What To Do In Rome | A Birthday Visit

November 18, 2017

Looking back, I would never have imagined that on my 18th birthday I would be in Rome. Two years ago I had never been abroad and to be honest the prospect daunted me. That's why this birthday trip was so memorable.

Let me take you back around seven months ago. It was the year where everyone was turning 18 and throwing humongous parties to commemorate this milestone.

So, when my mum approached me asking how I wanted to celebrate. I had other ideas. After recently catching the travel bug (very infectious you know?!) I had one thing on my mind. I wanted to go abroad.

After plenty of research, my family and I decided on Rome, the capital of Italy.

Famed for its magnificent culture and delicious food, the city suited every member of my family down to a tee.

Roll onto the end of August and it was time for my birthday trip. Before we went, I had extensively planned and structured an itinerary of all the places I wanted to visit, making sure I covered every hotspot in Rome.

We stayed at Hotel Degli Artisti, a four-star hotel tucked off the main street leading to the Trevi Fountain. On arrival, my family and I were upgraded to a bigger room, starting the trip off nicely.

Rome Travel Tip: 
Do not drink from the minibar, we made this mistake after a long taxi ride and ending up paying the very dear price for it. Head to a supermarket away from the tourist trap where you can pick up 1 Litre bottles of water for €1 and bottles of beer for €2.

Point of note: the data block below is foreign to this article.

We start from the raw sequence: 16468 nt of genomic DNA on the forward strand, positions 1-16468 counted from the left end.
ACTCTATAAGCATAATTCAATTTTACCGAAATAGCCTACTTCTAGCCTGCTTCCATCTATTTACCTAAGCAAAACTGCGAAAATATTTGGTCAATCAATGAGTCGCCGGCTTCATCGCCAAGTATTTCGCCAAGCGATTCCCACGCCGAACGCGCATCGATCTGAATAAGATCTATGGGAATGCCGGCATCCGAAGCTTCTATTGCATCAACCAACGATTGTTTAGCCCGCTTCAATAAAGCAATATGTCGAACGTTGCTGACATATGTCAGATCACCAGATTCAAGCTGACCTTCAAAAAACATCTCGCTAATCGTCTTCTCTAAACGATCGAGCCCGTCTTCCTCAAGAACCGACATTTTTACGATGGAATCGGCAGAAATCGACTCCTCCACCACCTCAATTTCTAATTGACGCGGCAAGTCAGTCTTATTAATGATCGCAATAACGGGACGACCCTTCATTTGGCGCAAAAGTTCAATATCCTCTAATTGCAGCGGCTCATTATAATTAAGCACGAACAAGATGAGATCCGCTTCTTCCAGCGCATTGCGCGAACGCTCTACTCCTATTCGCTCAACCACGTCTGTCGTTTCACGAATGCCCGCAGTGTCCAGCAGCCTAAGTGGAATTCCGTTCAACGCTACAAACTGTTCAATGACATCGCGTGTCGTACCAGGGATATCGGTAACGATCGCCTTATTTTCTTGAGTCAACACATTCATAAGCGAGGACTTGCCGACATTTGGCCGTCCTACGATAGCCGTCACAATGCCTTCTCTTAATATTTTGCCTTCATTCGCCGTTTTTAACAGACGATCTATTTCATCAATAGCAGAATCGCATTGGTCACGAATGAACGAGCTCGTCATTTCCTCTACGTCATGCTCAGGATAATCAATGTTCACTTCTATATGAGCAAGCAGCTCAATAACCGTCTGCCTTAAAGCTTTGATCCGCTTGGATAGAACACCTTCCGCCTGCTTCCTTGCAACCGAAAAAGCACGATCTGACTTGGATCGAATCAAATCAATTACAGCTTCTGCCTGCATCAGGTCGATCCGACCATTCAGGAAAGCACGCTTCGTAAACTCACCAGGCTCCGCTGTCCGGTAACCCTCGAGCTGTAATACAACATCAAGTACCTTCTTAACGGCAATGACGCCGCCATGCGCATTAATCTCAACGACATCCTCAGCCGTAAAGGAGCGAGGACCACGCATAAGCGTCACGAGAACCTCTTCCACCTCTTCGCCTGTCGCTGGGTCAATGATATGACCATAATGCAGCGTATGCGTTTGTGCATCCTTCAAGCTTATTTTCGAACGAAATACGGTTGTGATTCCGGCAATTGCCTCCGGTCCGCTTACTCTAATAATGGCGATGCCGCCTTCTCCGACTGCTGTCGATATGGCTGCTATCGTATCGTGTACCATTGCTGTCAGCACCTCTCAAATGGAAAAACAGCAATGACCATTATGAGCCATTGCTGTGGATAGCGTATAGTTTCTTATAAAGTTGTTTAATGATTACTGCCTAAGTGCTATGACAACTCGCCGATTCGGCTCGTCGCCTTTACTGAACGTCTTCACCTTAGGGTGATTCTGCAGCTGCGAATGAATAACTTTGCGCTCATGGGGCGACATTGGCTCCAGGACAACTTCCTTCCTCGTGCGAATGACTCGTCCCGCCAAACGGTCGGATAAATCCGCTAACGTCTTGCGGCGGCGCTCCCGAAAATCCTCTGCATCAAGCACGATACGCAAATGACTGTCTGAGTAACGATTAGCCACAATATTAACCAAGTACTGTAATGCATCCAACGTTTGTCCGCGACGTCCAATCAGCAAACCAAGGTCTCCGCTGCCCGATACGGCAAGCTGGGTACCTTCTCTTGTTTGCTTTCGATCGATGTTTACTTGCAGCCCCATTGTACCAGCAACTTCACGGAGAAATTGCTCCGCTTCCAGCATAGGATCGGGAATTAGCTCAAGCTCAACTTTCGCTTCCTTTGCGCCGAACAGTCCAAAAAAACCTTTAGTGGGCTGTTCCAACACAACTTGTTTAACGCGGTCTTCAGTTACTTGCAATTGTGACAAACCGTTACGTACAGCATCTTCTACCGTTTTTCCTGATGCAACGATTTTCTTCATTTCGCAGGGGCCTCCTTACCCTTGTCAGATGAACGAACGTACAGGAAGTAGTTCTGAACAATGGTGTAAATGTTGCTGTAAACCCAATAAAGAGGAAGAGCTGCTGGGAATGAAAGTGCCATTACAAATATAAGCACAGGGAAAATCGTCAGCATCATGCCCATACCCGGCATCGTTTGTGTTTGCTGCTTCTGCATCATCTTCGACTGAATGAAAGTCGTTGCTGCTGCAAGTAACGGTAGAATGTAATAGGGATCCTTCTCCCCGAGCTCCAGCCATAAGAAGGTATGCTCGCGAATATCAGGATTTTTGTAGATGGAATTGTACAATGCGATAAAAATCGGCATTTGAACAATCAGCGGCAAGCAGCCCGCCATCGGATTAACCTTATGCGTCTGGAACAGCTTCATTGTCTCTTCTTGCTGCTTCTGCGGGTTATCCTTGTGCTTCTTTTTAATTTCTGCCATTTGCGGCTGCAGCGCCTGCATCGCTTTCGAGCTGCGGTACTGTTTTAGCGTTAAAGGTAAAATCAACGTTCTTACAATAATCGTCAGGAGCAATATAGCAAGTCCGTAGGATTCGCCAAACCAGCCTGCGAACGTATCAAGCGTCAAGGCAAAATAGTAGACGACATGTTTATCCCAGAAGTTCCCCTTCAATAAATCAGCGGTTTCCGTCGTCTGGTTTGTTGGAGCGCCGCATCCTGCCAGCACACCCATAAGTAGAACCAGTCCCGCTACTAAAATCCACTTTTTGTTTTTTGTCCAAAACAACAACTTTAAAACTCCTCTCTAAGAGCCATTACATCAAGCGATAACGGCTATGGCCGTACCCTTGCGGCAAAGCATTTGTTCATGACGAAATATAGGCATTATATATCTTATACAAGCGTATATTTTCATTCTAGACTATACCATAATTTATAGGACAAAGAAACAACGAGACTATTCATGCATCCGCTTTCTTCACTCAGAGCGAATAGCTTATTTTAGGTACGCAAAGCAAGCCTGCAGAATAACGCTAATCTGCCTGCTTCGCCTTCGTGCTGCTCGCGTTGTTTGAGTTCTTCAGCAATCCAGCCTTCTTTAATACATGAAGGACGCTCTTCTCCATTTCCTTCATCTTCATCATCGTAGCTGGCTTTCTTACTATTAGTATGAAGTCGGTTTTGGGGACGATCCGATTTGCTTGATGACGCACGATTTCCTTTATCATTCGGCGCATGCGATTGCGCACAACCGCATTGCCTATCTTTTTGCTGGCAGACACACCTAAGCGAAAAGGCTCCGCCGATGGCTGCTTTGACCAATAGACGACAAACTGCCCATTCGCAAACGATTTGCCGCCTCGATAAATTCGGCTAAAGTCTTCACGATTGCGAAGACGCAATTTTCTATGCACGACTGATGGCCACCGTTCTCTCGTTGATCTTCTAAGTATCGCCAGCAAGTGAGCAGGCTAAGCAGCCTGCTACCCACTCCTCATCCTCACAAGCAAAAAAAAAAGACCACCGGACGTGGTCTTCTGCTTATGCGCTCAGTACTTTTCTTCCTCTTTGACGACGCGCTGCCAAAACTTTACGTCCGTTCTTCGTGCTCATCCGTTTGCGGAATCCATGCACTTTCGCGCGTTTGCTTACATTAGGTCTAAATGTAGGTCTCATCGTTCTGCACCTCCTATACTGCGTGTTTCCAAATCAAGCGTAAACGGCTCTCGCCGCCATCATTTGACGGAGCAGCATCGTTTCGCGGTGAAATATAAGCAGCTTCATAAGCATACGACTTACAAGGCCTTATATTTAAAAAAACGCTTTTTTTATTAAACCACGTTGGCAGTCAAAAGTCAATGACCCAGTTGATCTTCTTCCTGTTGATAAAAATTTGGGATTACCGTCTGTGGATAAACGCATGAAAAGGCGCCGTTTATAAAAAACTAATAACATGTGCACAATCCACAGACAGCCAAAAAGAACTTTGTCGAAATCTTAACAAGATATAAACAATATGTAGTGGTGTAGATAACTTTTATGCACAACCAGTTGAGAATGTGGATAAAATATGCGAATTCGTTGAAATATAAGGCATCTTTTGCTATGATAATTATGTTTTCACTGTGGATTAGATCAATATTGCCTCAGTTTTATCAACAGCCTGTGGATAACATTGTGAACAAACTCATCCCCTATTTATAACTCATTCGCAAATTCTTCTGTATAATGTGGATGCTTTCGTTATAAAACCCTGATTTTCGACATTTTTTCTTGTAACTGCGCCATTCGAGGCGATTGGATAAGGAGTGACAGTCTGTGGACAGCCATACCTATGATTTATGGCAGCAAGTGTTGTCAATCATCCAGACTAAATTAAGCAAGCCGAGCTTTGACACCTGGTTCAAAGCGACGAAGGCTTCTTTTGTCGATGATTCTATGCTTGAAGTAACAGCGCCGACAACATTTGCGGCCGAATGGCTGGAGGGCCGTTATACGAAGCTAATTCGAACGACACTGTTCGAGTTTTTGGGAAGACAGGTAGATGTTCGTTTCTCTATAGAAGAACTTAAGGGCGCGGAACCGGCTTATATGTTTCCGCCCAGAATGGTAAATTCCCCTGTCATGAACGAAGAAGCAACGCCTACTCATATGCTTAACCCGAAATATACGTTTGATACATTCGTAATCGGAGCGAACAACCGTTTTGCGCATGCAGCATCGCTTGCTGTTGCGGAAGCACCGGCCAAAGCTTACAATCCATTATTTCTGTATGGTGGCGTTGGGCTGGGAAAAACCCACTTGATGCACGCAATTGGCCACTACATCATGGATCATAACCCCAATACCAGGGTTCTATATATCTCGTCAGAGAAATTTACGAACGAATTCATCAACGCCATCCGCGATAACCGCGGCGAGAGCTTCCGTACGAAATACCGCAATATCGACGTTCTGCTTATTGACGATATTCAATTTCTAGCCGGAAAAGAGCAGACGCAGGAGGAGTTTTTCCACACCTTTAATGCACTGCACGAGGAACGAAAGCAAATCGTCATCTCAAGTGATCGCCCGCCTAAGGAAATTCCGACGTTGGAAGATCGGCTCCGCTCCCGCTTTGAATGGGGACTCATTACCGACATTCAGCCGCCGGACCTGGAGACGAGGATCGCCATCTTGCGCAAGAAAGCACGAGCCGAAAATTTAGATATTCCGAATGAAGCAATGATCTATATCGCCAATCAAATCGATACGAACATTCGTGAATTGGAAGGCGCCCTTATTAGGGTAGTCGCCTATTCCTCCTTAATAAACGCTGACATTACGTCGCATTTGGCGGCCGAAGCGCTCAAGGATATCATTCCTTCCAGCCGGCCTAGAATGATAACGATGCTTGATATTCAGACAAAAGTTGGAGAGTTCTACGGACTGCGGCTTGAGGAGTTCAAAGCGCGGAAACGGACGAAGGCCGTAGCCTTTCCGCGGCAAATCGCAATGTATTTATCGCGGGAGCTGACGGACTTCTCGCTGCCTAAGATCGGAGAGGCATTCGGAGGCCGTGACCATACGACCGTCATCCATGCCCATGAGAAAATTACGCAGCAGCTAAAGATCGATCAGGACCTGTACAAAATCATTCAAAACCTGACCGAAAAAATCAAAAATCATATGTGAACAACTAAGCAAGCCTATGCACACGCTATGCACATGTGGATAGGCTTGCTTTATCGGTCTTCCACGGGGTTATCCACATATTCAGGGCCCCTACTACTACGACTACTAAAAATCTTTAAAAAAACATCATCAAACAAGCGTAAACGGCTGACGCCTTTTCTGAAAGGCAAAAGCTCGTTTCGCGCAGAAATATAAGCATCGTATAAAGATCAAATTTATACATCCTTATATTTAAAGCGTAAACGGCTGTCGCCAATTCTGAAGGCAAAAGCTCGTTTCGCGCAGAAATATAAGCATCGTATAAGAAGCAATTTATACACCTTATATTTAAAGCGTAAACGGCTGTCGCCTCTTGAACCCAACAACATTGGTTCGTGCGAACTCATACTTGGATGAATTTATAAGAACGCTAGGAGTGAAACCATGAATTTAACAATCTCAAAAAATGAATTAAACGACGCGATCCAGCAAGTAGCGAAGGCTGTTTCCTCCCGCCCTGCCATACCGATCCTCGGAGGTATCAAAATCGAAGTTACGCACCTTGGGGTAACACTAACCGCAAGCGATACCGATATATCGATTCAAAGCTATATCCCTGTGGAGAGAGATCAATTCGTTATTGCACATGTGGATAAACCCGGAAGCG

Here are some of my major highlights and favourite things to do in Rome from our five-day trip:

1. St Peter's Basilica 

Hands down, the best attraction of the whole trip. St Peter's Basilica is an iconic symbol of Christianity and is located in Vatican City. 

It was the largest church ever built and is believed to be the burial place of Saint Peter. 

The striking feature was the sheer opulence of the architecture, for people to have built the church in the first place they must have had an unquestionable faith in the belief of the Christian God. 

If you come to the Basilica, you must climb the dome. Whilst, this would be daunting for those that are claustrophobic or scared of heights, once you are at the top, you will be greeted with a stunning cityscape. If I can go up the steps in 36 degrees Celsius, you can too. 

Top Tip: 
Keep an eye out on the Pope's schedule; when the Pope is in Rome for the sunday angelus he will address the crowd in St Peter's square.  
View from the dome

2. Colosseum 

Built between 70AD and 80AD, this amphitheatre was the biggest ever built by the Roman Empire. 

Seeing the Colosseum was a rather uncanny moment. I had studied it in great detail when I was at high school and used it twice as a central theme for English and Film coursework, visiting the theatre didn't feel like reality and still doesn't.

When I was on the second floor looking down at the arena I could imagine the gladiator fights that I had written so vividly about four years ago - in a way it was like seeing my creations come to life! 

Colosseum Tourist Warning: